Cyril Frank Elwell: Pioneer of American and European Wireless Communications, Talking Pictures and Founder of C.F. Elwell, Limited (1921–1925)
By Ian L. Sanders and Graeme Bartram | Second edition, revised and expanded | Castle Ridge Press | US$43.50 | 189 pages
Cyril Elwell has not left many traces. Stanford University’s archives hold multiple drafts of an autobiography no one would publish. The Palo Alto Times carried a one-column obituary when he died in 1963. His name is on a plaque outside a house in Silicon Valley where, according to the inscription, other people did something that “led to modern radio communication, television and the electronics age.”
It’s true that Elwell gets much of a long chapter in Hugh Aitken’s fine history of early twentieth-century American wireless because of his role in a “revolution in the art of radio.” But it has taken Ian Sanders and Graeme Bartram to do what Elwell himself couldn’t manage through all those autobiographical fragments in the Stanford archives — piece together and publish a comprehensive account of the work and life of this important Australian link to the early days of Silicon Valley.
About a decade after Leland Stanford Junior University opened its doors in the 1890s, the Australian-born Elwell began a BA in electrical engineering. Stanford, as Sanders and Bartram write, was set up to teach “the traditional liberal arts and the technology and engineering that were… changing America.” Its four-year electrical engineering course and related work program quickly acquired a reputation that reached young Elwell in Sydney via an American working at the Ultimo Powerhouse. On a lecture tour of Australia the year Elwell graduated, Stanford’s founding president, David Starr Jordan, mentioned this “most brilliant Australian student” to the Brisbane Telegraph.
“It cannot have been unusual in Australia in 1902 for a young man with a technical bent to want to study electrical engineering,” writes Aitken. “What was distinctive about Elwell was his bullheaded determination that, with no financial support from his family, with the slimmest of cash resources of his own, and with no assurance whatever that his previous education would gain him admission, he was going to study electrical engineering in America, and not just any university, but at Stanford in particular. And it must have been this determination, this confidence that the thing could and would be done, that gave him the aid and encouragement of people on whom he had no claim except friendship.”
Elwell was born in the Melbourne suburb of Richmond in 1884. There is no official record of the death of his birth father, an American from Rochester, New York. Cyril took the surname of his mother Clothilda’s second husband, an English journalist who became the Sydney Morning Herald’s principal state political reporter. After Thomas Elwell died of kidney disease on Cyril’s eleventh birthday, Clothilda married the owner of Sydney’s Grosvenor Hotel. Aitken suggests that Elwell “became accustomed to abrupt change, and perhaps learned not to commit himself too completely to any given state of affairs.”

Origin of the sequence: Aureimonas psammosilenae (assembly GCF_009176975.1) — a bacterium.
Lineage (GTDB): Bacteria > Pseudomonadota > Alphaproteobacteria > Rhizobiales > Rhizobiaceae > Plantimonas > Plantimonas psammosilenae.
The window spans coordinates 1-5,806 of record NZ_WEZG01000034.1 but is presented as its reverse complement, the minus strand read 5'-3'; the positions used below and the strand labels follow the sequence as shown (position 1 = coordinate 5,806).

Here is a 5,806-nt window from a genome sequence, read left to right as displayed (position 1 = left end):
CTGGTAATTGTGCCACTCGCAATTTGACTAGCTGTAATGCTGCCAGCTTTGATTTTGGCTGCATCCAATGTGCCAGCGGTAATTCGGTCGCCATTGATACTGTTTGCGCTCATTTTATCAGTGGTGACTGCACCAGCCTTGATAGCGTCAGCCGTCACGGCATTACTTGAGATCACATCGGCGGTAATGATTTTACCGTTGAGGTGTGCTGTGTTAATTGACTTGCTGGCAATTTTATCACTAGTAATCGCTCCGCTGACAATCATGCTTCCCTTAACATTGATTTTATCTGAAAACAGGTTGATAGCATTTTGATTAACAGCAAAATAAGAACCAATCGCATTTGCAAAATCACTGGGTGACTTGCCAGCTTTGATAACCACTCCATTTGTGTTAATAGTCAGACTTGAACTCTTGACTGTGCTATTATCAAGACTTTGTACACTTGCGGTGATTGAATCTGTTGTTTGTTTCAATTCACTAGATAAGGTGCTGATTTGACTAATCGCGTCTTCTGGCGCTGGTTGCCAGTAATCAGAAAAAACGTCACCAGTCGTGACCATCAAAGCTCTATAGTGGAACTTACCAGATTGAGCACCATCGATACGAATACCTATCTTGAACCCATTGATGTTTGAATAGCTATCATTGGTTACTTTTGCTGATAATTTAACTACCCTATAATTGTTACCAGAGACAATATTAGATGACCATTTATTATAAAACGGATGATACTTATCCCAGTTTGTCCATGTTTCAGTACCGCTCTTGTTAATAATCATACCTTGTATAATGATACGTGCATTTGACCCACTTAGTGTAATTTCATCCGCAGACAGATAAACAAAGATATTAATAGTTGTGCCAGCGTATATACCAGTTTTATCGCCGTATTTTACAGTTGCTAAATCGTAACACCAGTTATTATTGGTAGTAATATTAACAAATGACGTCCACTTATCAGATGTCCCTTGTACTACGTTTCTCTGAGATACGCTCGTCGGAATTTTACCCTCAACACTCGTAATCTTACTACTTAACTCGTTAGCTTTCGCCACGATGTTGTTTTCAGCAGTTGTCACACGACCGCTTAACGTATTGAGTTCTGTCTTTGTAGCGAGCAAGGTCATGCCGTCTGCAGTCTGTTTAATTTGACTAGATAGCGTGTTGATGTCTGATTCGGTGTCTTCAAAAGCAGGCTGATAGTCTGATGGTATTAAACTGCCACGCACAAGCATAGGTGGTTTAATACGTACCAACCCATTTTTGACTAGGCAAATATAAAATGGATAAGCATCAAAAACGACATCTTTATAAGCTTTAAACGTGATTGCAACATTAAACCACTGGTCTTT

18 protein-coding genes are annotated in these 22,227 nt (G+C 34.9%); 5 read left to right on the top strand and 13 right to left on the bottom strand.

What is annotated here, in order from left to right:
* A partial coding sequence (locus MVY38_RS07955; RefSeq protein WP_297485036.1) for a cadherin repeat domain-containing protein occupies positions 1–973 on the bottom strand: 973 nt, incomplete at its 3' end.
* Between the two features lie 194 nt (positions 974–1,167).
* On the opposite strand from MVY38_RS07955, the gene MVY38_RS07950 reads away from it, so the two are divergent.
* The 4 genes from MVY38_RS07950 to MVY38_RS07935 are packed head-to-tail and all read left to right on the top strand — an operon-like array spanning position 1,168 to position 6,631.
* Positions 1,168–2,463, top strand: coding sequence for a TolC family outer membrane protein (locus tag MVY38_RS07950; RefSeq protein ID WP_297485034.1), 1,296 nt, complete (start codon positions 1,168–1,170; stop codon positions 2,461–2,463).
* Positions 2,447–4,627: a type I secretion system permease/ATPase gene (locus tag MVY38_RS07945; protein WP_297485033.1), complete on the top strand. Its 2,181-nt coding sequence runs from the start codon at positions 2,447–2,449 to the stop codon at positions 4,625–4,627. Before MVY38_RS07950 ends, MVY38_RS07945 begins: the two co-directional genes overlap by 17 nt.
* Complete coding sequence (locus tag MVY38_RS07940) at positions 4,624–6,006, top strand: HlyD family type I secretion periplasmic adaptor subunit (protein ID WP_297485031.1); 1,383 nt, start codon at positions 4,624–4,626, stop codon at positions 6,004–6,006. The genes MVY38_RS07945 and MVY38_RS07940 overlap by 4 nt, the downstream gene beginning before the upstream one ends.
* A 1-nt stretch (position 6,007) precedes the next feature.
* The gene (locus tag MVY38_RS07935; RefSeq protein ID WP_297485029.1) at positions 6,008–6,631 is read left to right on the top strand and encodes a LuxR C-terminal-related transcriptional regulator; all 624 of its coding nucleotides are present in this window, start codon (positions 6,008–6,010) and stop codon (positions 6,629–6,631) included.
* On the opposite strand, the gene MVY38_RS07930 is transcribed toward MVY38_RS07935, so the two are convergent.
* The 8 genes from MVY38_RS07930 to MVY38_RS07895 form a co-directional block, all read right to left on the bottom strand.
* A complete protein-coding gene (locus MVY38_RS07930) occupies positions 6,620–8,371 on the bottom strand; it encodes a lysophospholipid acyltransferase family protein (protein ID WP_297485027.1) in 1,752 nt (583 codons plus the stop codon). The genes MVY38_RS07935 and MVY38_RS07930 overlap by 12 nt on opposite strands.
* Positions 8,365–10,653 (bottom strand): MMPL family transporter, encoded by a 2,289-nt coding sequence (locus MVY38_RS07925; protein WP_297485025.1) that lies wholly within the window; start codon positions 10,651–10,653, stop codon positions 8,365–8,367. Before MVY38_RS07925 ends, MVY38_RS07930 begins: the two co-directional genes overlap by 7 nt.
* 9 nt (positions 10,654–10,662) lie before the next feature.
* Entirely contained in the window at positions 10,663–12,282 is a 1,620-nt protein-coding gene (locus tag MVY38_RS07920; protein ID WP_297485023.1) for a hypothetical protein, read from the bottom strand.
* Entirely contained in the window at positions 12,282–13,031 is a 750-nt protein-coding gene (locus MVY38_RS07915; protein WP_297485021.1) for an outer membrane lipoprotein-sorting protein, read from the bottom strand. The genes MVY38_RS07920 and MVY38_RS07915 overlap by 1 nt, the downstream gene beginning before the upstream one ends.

Living at the hotel with his family, he learned about electricity from a German engineer who maintained the electrical systems: at the time, being “lighted throughout with Electric Light and Gas” was luxury. In 1900, after finishing school at nearby Fort Street High, he travelled in Europe with his family for six months. They visited the Universal Exhibition in Paris, where one of the hit attractions was Valdemar Poulsen’s “telegraphone,” a recently patented magnetic wire recorder the Danish inventor had used to record the voice of the Austrian emperor.
Back in Australia, Elwell did a course in physics at Sydney Tech then started an apprenticeship with the Electrical Section of the NSW Railways, where he worked upgrading the Ultimo Powerhouse to supply electricity to Sydney’s trams. Deciding he wanted to study electrical engineering at the university he had heard about from the visiting American, Elwell worked his passage to San Francisco then studied further to pass the entrance exam.
He remained a “big current” man through his studies at Stanford, undertaking a final-year project on the design of high-current transformers for electrical smelting furnaces and then landing a job with a Californian steel company. He was not especially interested in the “small currents” of telephone and telegraph engineering when one of his Stanford professors recommended him to the Oakland bankers backing a local wireless telephone start-up.